Pakistani Foreign Minister Hina Rabbani Khar rightly warned against “upping the ante” between the two countries. “We see warmongering,” Khar said at the Asia Society session in New York. “It is deeply disturbing to hear statements which are upping the ante, where one politician is competing with the other to give a more hostile statement…The doors to dialogue are open…We need to meet at any level, I think we need to call each other, we need to become mature countries which know how to handle their truth.” Khar denied Indian accusations that Pakistani forces had beheaded one of two soldiers that India says were killed. She said an inquiry had found “no evidence” of the deaths. Pakistan’s foreign minister proposed a meeting with her Indian counterpart to recommit to the cease-fire. Indian External Affairs Minister Salman Khurshid said, “We will await the prime minister’s direction in this regard…India was hopeful that Pakistan had understood the “strong message” of the prime minister….Talks have not frozen between India and Pakistan.”
Meanwhile, at the professional level, the two Armies have successfully defused the tensions following the talks between the Director General Military Operations (DGMOs) from the both sides. Spokesperson for the Inter-Services Public Relations (ISPR) said: “Both sides agreed on the need to reduce tension on the LoC.” Indian Army also confirmed the development. “An understanding has been arrived at between the two DGMOs to de-escalate the situation along the LoC,” Indian Army spokesperson Jagdeep Dahiya said. He added that Pakistan’s DGMO Major General Ashfaq Nadeem said strict instructions had been passed not to violate the ceasefire. Dahiya pledged that Indian troops stationed along the LoC would also not breach the ceasefire forged between the two countries in 2003. “No fresh incidents of firing or violation of the ceasefire agreement have been reported from the Line of Control,” Rajesh Kalia, the spokesman for the Indian army’s Northern Command, told the media.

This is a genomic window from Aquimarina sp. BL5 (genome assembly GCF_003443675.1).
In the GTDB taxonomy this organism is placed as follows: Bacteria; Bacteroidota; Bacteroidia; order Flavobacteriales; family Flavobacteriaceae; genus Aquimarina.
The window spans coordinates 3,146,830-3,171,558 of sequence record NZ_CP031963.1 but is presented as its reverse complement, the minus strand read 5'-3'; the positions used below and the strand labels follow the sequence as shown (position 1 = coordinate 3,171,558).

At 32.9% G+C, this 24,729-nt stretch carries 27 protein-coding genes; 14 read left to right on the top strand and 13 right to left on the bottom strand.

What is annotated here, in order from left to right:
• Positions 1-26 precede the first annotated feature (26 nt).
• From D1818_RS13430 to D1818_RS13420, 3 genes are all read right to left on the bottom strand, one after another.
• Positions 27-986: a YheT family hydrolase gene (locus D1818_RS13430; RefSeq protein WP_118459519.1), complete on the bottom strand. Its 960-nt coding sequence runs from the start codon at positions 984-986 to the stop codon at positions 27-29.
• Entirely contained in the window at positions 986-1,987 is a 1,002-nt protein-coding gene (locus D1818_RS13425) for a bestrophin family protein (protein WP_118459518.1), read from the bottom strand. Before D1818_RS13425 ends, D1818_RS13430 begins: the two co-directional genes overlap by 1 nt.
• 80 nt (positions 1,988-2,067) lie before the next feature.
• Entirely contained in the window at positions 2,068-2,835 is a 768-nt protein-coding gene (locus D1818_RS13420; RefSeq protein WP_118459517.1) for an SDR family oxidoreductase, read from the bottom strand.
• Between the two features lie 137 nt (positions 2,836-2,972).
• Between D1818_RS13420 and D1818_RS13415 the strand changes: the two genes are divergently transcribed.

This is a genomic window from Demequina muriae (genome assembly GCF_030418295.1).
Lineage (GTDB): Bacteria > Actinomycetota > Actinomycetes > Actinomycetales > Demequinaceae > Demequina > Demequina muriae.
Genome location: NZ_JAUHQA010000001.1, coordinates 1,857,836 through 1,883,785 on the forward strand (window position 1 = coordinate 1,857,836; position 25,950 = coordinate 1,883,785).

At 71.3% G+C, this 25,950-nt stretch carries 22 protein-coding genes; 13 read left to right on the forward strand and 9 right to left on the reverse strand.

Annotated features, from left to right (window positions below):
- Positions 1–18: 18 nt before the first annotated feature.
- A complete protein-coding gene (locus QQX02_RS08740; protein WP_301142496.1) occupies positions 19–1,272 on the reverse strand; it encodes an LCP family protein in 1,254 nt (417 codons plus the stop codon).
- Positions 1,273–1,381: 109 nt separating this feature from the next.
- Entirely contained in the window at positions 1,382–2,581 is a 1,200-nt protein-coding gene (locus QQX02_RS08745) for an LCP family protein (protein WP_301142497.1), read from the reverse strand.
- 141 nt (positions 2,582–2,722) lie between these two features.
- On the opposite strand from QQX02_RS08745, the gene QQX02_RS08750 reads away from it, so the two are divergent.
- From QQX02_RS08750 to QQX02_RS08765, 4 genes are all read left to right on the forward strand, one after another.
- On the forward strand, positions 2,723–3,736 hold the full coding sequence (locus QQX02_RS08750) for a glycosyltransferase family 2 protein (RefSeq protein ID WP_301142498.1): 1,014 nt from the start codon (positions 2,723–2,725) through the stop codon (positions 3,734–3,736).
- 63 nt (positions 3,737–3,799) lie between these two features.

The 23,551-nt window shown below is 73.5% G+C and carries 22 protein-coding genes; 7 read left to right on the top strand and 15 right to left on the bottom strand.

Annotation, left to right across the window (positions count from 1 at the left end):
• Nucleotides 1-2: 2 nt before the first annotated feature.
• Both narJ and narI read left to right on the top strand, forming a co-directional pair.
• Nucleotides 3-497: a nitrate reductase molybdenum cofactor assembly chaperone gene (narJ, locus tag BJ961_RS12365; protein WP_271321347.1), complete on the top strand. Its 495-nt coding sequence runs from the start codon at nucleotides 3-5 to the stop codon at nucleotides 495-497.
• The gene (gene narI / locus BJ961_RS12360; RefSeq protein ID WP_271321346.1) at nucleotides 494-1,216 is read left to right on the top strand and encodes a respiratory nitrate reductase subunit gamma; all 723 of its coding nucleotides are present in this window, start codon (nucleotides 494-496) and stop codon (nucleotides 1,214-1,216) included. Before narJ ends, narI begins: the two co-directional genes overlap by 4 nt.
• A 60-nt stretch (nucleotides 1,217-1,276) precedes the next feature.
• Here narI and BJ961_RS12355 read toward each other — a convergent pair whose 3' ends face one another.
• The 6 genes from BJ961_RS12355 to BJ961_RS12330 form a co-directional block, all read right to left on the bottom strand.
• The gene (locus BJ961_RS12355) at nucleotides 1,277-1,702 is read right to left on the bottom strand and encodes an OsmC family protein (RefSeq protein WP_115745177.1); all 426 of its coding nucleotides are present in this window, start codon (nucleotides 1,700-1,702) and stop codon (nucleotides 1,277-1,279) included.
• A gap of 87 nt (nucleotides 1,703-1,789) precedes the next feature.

Reaction to the event indicates how fragile the peace overtures between Pakistan and India are; it has also demonstrated the relevance of resolution of Kashmir dispute to the maintenance of durable peace between the two countries. Experience has it that though bilateral initiatives could lead to substantial progress; these processes are often liable to instant unravelling. India and Pakistan have recently made significant progress in engaging each other on important issues such as the Siachen glacier and Sir Creek, improving trade and economic relations, developing energy-sector cooperation, and greatly liberalising visa regimes. Sports and cultural exchanges had just begun to create confidence in the viability of peaceful co-existence. In this context the LoC clashes couldn’t have come at a worse time.
The facts surrounding the deaths of Indian soldiers are still disputed and the initial Indian claim that one of them was beheaded now seems to be incorrect. Yet, elements in the Indian government and media exhilarated anti-Pakistan sentiment to such an extent that a souring in relations was inevitable. Hockey boys and artists visiting India were sent back packing in a hurry as if war had started. Operationalization of much touted visa regime for the senior citizens has been withheld on flimsy grounds and Pakistan Women cricketers visit to play for the World Cup in India is in doldrums.
This is a moment for sobriety, leadership, prudence and statesmanship, not frenzied responses and beating of war drums. Indian response to this trivial incident has indeed been erratic. India should muster the political will to settle the Kashmir dispute in line with the aspirations of the people of Jammu and Kashmir. In the presence of this tipping point, practicability of all efforts towards durable peace between the two countries would remain questionable.